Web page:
The bad news is, time flies. The good news is, you and I are pilots of our lives.
I have control – you have control. But do I choose to take control? Not always. The control I sometimes seek is to go back in life. Not to change anything, but to feel a few things twice. What it felt like to be wrapped in my mother’s arms when I came out of the cold Atlantic Ocean after swallowing what felt like a gallon of salt water, what it felt like to hold my father’s arthritic hands, knowing that by being held, his pain was relieved, or what it felt like watching a live concert where I knew every word to every song as did everyone around me and so was not embarrassed to scream the lyrics at the top of my lungs. Those moments. But you can’t, they are gone. You have to make new ones. Sometimes, there is no next time, no second, third, or fourth chances, no pause button or time out. Sometimes it’s just now or never. Then what?
Humans seem to freeze when they face a “now time.” We so desperately want “time” and then, when time is given to us or a moment is offered up to take action, we freeze, unable to grab the opportunity and act.
“If you don’t make the time to work on creating the life you want, you’re eventually going to be forced to spend a lot of time dealing with a life you don’t want.”
Kevin Ngo’s quote reminds us that we are in some way in control of you time, but not so much how fast or slow we go, but how we use you. How much of my life has been spent trying to beat you, Time?
I struggle to make the most of you, Time, yet I find myself in a constant battle with you. You never seem to give back all that you take from me. I fall prey to your time vampires, you know those time-sucking people, projects, and tasks that take precious time away from your day, usually unexpectedly. You parade around every morning, teasing me, making me think that a totally unscheduled day will remain so, but there is always something that you throw in that takes you away from me. An unexpected emergency, call, or “client must have” that takes away precious hours of my day. So, I schedule myself to the minute, because when I schedule, then there isn’t time for time vampires. I use my schedule as a stake that I can throw at time vampires. And it works, most of the time. But occasionally, I throw the schedule stake and it bounces off. And suddenly, I have both a full schedule and a time vampire to deal with. No wonder I am exhausted. But I refuse to fall on your stake any longer.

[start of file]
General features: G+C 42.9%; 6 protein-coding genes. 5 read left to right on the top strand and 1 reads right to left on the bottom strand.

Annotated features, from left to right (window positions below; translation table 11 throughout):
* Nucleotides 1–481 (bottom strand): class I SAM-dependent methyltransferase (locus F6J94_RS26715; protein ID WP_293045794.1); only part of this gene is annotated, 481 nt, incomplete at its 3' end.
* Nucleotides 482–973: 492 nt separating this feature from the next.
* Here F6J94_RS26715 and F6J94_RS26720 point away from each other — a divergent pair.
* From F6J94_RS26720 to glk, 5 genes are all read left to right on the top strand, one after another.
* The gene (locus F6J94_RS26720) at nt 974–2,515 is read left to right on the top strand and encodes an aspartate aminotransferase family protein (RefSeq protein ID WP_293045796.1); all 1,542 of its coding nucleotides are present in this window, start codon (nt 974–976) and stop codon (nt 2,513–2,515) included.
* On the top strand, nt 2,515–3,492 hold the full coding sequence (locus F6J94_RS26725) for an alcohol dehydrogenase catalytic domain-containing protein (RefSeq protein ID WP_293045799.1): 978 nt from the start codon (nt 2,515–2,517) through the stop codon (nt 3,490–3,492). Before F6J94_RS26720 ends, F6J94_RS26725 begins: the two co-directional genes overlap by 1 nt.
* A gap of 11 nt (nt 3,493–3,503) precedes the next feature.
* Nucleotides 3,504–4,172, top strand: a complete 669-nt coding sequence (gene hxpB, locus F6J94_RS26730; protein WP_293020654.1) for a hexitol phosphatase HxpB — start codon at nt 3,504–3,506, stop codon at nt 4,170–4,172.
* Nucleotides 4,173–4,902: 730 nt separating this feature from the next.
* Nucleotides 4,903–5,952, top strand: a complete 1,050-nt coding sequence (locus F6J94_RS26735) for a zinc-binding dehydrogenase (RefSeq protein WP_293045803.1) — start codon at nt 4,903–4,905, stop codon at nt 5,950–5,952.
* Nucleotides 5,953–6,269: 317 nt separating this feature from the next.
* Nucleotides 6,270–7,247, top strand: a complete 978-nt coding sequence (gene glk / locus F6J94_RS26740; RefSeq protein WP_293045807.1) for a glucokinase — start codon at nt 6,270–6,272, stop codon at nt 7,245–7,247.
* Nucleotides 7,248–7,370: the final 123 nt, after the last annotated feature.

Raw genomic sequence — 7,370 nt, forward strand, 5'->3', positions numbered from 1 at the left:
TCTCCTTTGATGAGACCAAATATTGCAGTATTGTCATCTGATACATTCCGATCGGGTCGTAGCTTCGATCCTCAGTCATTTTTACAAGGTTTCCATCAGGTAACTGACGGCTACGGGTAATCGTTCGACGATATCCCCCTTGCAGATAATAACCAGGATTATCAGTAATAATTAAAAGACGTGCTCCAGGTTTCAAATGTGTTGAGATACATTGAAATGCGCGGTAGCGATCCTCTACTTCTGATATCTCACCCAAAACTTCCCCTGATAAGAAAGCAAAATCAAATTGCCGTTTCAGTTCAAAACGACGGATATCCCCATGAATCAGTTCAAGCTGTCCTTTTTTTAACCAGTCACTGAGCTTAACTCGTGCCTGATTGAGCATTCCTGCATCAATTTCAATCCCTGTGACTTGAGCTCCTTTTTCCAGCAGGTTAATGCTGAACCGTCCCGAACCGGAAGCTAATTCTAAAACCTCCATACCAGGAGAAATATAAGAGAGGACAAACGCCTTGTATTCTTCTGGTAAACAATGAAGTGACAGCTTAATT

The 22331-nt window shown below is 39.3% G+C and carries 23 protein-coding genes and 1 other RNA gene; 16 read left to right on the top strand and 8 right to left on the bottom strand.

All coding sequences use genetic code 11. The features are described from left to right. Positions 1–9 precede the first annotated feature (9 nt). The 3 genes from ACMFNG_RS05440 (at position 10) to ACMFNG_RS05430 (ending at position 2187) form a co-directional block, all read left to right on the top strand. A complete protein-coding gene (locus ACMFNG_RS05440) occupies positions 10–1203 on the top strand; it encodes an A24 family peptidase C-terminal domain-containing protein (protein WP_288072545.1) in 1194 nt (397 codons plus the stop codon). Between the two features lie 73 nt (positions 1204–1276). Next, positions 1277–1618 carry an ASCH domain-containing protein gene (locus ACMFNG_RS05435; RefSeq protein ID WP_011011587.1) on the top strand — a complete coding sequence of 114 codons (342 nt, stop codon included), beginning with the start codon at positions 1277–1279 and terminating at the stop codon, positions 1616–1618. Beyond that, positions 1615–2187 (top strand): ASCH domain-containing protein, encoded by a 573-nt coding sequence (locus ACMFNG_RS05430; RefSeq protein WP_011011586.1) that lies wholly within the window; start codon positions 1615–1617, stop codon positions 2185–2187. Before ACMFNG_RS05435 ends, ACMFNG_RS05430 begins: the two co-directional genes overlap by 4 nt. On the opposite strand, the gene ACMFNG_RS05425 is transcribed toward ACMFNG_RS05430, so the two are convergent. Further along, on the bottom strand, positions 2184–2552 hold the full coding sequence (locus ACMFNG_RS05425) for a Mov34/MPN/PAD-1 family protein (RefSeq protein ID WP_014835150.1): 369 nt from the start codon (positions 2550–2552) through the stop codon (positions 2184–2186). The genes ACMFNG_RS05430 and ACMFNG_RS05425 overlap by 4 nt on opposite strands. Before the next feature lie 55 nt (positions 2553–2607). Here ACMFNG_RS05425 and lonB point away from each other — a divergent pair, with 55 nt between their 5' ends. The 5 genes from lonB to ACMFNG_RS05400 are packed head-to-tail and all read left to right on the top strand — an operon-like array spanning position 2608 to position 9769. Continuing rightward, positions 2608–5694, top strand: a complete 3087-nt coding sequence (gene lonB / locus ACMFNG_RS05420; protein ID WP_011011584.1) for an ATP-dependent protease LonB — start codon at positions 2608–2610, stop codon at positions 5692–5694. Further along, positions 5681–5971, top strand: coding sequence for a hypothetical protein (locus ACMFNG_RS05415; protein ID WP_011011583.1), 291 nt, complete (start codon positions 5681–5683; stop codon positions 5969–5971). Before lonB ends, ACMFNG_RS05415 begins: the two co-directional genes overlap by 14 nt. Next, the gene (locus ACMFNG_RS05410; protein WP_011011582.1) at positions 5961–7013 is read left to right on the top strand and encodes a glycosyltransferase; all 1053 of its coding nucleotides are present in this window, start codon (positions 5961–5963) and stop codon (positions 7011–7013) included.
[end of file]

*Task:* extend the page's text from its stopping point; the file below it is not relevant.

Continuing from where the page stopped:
Part of making meaning in my life means bringing back control over my schedule. And although as a Professional Certified Coach, I make meaning in my life every day I am working, I crave more meaning making. And that will take reflection. And time to do that reflection. And I’m a hypocrite if I tell others the #1 priority in their lives is their own self-reflection when I can’t seem to find the “time” to do it myself. I am reminded that if I don’t have time for what matters, I need to stop doing things that don’t.
It’s time to make meaning through working with time, instead of against it.
But I also need to remember, that sometimes, time needs, well, time.
So, I’ll also be patient.
There are several types of LinkedIn Profile Summaries: there are those that reveal your Personality, those focused on your Mission, there are Cut-to-the-chase Shorty summaries, Blended summaries, and Achievements-based summaries. (There are more, to be sure, but these are the biggies.) Choose the one that best reflects who you are – not just as an employee or entrepreneur, but as a person.
If your LinkedIn Profile Summary is perfectly tailored to a potential employer or a potential audience, you are bound to get that job or client. But will that job or client make you happy? When you ignore your own story in your profile, so too will your potential employer, thus increasing the chances of working in an environment you may come to deplore.